Beautiful Fall Hikes in and Around Calgary

by - Friday, September 19, 2014

Fall has always been my favorite season. The temperatures are comfortable; the bugs are mostly gone; and as the leaves turn, the scenery is spectacular.

Kicking Horse Viewpoint Trail, Lake Louise (right before the lookout)
Temperate areas are treated to a variety of trees thereby winning the "How Many Colours of Leaves Can You See?" contest, but do not discount places close to home. There are some stunning locations in and around Calgary and in the neighboring Rockies; maybe even in your own backyard!

Leaf Fun in Our Backyard

IN CALGARY

In town, there are many places to see colorful leaves. Here are a few to visit:
Confederation Park
  • Edworthy Park: great because you can get shots of the leaves and river without going far from the parking lot (if you have wee ones in tow).
  • Confederation Park: beautiful, large balsam poplars and a few larches here and there (a treat as larches are usually only seen at high elevations) make for great photos. It is a popular wedding photo spot.
  • Prince's Island Park: a colorful oasis in the city due to the variety of plants. You can get "nature" shots on the interpretive trail, or get pictures with bridges or skyscrapers in the background.
  • North Glenmore / Weaselhead: many stands of aspen trees around Glenmore Reservoir are pretty any time of year, but prettiest in the fall. Weaselhead is a less visited area that has a wilder feel, lots of deciduous trees and some shrubs that change colour.
  • Fish Creek Park: a nice getaway within the city, with lots of trees, and seemingly endless bike trails. 

NEAR CALGARY

One of the best places to see beautiful autumn leaves near Calgary, is Glenbow Provincial Park. Located just a couple kilometres east of Cochrane, in the foothills, this hidden gem boasts 25 km of hiking and cycling trails, rolling hills, and lovely views of the mountains. There are beautiful aspen forests, and towering cottonwoods by the (Bow) river.

For more information on hiking at Glenbow Ranch, please see this post.

Colorful Foothills at Glenbow Ranch

Fall Aspens in Glenbow Ranch
ONE TO TWO HOURS AWAY
  • Lake Louise Sightseeing Gondola: Ride the gondola for 14 minutes, enjoy the view from 2088 m (6850 ft), enjoy some gourmet dining, visit the Wildlife Interpretive Centre (free with gondola ticket) and do a short or long hike on top of the world! The gondola tickets are a bit pricey ($29.95 - adult, $15.95 - child, 5 & under - free), but can be combined with buffet or gourmet dining packages or bundled with hotel stays; either option makes the cost more reasonable. Try the Kicking Horse Viewpoint Trail (1.7 km return) to see larches and amazing vistas. If you'd like to hike further, go for the Pika Trail (2.5 km round trip) or Ptarmigan Valley Viewpoint (3.4 km round trip)! Please note that all the trails are beyond the electric fence, so you need to hike in a group of 4 and make lots of noise. The latter was no problem with my children!
    Kicking Horse Viewpoint
  • Lake Agnes Teahouse: hike from Chateau Lake Louise. It is 6.8 km return to the Teahouse. Hot chocolate is a nice reward and mirror-like Lake Agnes with its lovely larches never disappoints.
  • Golden Larches at Lake Agnes 
  • Ptarmigan Cirque: allows you to get into the alpine quickly since you start at Highwood Pass, the highest paved pass in Canada. This 4.5 km hike is stunning in any season, but wildflower and larch seasons allow it to truly shine. For more information, see this post.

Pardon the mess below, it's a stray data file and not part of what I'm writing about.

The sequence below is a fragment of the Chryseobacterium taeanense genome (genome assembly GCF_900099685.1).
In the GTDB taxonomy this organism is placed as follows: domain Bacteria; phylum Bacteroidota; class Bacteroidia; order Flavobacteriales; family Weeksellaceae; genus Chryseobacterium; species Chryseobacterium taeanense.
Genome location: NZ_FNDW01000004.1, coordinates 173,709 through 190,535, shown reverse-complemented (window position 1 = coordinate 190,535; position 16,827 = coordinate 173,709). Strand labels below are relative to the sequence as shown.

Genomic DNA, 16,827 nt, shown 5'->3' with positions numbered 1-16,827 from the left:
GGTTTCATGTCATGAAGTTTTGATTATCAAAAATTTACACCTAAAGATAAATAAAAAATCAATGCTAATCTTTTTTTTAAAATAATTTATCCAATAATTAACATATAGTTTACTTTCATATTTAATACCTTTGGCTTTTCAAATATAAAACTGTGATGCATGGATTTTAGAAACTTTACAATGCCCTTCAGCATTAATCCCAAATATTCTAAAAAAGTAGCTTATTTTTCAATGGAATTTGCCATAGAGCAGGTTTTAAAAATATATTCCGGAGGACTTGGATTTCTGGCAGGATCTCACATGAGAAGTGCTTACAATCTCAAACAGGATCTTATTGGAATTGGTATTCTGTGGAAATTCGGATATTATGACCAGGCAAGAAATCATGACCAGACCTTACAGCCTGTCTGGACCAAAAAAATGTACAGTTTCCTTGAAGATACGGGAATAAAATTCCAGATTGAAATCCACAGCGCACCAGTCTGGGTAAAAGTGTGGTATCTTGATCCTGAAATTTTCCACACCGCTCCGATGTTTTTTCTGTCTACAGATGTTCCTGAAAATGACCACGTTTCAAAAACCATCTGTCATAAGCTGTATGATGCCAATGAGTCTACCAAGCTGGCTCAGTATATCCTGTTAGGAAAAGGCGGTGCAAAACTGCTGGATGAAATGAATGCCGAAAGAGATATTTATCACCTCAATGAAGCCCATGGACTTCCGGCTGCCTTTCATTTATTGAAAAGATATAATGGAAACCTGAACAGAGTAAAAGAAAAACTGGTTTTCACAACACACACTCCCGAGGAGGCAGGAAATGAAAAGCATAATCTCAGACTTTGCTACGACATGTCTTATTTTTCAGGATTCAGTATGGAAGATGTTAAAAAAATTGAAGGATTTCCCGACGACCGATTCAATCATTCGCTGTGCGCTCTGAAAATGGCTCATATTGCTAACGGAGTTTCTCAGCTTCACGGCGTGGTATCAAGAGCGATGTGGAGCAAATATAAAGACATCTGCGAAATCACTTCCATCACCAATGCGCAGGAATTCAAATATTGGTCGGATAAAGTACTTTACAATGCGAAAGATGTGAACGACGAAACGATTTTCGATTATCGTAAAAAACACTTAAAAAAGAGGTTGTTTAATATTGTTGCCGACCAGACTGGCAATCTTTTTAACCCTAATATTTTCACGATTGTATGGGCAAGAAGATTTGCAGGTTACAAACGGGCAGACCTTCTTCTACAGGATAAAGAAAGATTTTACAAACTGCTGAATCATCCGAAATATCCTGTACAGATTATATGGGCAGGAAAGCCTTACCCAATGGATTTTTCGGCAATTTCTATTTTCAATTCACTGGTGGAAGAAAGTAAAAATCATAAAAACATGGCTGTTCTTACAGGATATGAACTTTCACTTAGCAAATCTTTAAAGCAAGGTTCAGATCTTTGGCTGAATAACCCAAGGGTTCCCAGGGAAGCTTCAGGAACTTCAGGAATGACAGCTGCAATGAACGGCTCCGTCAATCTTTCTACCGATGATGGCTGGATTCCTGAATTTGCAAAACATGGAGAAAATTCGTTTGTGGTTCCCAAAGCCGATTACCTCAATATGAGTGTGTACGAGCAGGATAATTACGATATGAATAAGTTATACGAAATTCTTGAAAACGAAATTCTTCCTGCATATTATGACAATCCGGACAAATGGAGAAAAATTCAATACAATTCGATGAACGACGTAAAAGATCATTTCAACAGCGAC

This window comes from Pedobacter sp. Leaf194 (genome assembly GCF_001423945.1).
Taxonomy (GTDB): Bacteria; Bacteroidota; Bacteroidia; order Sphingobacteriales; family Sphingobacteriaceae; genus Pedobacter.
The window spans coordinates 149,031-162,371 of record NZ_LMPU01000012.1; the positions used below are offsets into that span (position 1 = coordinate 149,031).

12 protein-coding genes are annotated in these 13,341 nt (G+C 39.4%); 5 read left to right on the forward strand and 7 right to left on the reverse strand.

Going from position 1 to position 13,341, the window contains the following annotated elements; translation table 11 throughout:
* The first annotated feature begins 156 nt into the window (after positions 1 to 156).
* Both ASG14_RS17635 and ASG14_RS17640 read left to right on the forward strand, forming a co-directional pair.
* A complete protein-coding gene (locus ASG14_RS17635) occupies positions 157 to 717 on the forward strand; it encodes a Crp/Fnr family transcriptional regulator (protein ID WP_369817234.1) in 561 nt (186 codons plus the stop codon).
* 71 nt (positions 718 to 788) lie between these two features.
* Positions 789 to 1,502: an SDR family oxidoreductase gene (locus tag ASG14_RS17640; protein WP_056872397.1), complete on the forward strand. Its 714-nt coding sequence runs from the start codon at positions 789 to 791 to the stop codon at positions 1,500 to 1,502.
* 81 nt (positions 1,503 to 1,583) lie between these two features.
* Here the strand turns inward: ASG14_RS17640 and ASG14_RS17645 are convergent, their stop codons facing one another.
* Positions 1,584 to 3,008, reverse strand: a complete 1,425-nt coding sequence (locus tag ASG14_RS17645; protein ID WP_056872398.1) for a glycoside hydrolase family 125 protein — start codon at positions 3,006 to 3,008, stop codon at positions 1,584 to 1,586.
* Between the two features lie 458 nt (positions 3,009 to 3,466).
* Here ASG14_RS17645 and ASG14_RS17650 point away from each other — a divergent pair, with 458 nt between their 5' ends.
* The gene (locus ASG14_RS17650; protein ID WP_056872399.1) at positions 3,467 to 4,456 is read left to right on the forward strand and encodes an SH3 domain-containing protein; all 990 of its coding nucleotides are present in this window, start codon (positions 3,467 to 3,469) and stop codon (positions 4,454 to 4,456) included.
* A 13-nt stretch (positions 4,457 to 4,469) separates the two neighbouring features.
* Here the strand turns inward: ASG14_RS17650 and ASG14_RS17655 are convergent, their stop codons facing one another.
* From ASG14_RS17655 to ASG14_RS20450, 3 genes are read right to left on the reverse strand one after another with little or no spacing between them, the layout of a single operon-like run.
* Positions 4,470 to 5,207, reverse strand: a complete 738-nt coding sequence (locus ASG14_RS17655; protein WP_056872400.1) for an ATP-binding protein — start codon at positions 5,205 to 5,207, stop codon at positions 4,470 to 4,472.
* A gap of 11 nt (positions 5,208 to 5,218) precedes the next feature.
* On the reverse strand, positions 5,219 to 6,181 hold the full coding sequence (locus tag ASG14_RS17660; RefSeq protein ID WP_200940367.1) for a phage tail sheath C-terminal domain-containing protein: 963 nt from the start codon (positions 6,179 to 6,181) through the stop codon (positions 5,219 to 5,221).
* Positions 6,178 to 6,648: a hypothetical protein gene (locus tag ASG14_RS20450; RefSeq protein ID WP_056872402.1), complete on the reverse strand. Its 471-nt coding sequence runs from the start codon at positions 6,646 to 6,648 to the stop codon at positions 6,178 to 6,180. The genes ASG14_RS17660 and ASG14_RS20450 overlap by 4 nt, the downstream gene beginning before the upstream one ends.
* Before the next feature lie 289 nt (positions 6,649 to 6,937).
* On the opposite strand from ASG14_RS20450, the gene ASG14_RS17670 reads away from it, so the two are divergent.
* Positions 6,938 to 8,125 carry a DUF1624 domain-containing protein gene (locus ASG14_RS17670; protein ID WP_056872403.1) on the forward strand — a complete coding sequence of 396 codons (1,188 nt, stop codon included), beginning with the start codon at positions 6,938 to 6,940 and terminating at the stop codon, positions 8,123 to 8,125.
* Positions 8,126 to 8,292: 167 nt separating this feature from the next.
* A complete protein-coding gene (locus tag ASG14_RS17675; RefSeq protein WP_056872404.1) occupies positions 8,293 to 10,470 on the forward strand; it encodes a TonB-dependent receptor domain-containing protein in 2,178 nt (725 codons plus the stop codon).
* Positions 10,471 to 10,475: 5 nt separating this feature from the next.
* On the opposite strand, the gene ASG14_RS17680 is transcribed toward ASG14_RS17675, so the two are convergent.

• Chester Lake: is a popular trail year round with larches near the lake. For the best view, hike to the top of the ridge on the far side of the lake. See our complete trip report here
    Chester Lake
    Image credit: Amanda McNally, Life in Alberta
  • Pocaterra Cirque (and Pocaterra Ridge) departs from the Highwood Pass parking lot and takes you to a valley full of larches. If you're feeling energetic, continue up to the top of Pocaterra Ridge or do the whole traverse. This hike has become quite popular, so an early start is recommended. See our trip report here.
    View from Pocaterra Ridge, Kananaskis
  • Lake O'Hara: one of the most beautiful spots in the Rockies, but access is limited. Reserve your spot on the bus ($15 per person) in advance to ensure you get to hike there. The great thing about Lake O'Hara is that you get a lot of bang for your buck/effort. There are several hikes less than 8 km round trip that are nontechnical and appropriate for (fit) children aged 5 and up. My favorite is the Alpine Circuit, but since that's too long for the kids, we did Lake Oesa and Opabin Prospect instead.
  • Larch Valley: hike from Moraine Lake (11.6 km return). I've done this one several times, but recommend arriving early to get a parking spot. Otherwise, you will have to take a shuttle bus to Moraine Lake. If you can go on a weekday, even better! It is worth the hullaballoo, but we prefer to hike without crowds.
  • Healy Pass: a long hike (18 km return) but worth it if you have the legs for it. Make it an overnighter and camp at Egypt Lake! 
    Healy Pass Trail, Banff
  • If you're feeling rich, helicopter in to Mount Assiniboine Provincial Park for some stunning scenery. Mt. Assiniboine is also known as the Matterhorn of the Rockies. Once there, you can walk down to Lake Magog to gaze upon Mount Assiniboine, or venture up Nub Peak. Go to the top or stop at the Nublet. The view isn't much different, so if your kids are happy at the Nublet, call a snack break and get your camera clicking.
Where is your favorite place to see fall colours?

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